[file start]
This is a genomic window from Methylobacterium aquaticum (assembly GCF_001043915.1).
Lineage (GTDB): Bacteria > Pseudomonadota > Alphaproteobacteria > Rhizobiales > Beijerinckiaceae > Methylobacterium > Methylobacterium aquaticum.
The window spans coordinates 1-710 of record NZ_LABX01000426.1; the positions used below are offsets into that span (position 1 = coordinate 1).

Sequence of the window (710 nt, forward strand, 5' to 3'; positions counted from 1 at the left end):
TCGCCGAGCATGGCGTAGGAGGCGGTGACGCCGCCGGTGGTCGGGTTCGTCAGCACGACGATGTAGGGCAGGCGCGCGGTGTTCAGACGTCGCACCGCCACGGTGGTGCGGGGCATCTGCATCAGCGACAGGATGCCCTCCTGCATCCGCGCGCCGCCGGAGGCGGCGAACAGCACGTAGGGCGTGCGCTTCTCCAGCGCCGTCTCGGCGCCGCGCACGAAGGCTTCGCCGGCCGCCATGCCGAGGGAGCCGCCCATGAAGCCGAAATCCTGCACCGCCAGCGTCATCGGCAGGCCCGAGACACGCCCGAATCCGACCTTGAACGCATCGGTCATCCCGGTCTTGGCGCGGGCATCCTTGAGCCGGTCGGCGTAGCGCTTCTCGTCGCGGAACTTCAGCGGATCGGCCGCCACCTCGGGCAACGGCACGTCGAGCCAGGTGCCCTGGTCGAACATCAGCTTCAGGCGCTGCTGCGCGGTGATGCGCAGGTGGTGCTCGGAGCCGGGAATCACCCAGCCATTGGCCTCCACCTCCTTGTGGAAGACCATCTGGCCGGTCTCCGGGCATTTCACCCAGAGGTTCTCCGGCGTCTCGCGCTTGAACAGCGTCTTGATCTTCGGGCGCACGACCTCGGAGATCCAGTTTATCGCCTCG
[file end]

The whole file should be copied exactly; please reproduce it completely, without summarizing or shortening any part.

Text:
This is a genomic window from Methylobacterium aquaticum (assembly GCF_001043915.1).
Lineage (GTDB): Bacteria > Pseudomonadota > Alphaproteobacteria > Rhizobiales > Beijerinckiaceae > Methylobacterium > Methylobacterium aquaticum.
The window spans coordinates 1-710 of record NZ_LABX01000426.1; the positions used below are offsets into that span (position 1 = coordinate 1).

Sequence of the window (710 nt, forward strand, 5' to 3'; positions counted from 1 at the left end):
TCGCCGAGCATGGCGTAGGAGGCGGTGACGCCGCCGGTGGTCGGGTTCGTCAGCACGACGATGTAGGGCAGGCGCGCGGTGTTCAGACGTCGCACCGCCACGGTGGTGCGGGGCATCTGCATCAGCGACAGGATGCCCTCCTGCATCCGCGCGCCGCCGGAGGCGGCGAACAGCACGTAGGGCGTGCGCTTCTCCAGCGCCGTCTCGGCGCCGCGCACGAAGGCTTCGCCGGCCGCCATGCCGAGGGAGCCGCCCATGAAGCCGAAATCCTGCACCGCCAGCGTCATCGGCAGGCCCGAGACACGCCCGAATCCGACCTTGAACGCATCGGTCATCCCGGTCTTGGCGCGGGCATCCTTGAGCCGGTCGGCGTAGCGCTTCTCGTCGCGGAACTTCAGCGGATCGGCCGCCACCTCGGGCAACGGCACGTCGAGCCAGGTGCCCTGGTCGAACATCAGCTTCAGGCGCTGCTGCGCGGTGATGCGCAGGTGGTGCTCGGAGCCGGGAATCACCCAGCCATTGGCCTCCACCTCCTTGTGGAAGACCATCTGGCCGGTCTCCGGGCATTTCACCCAGAGGTTCTCCGGCGTCTCGCGCTTGAACAGCGTCTTGATCTTCGGGCGCACGACCTCGGAGATCCAGTTTATCGCCTCG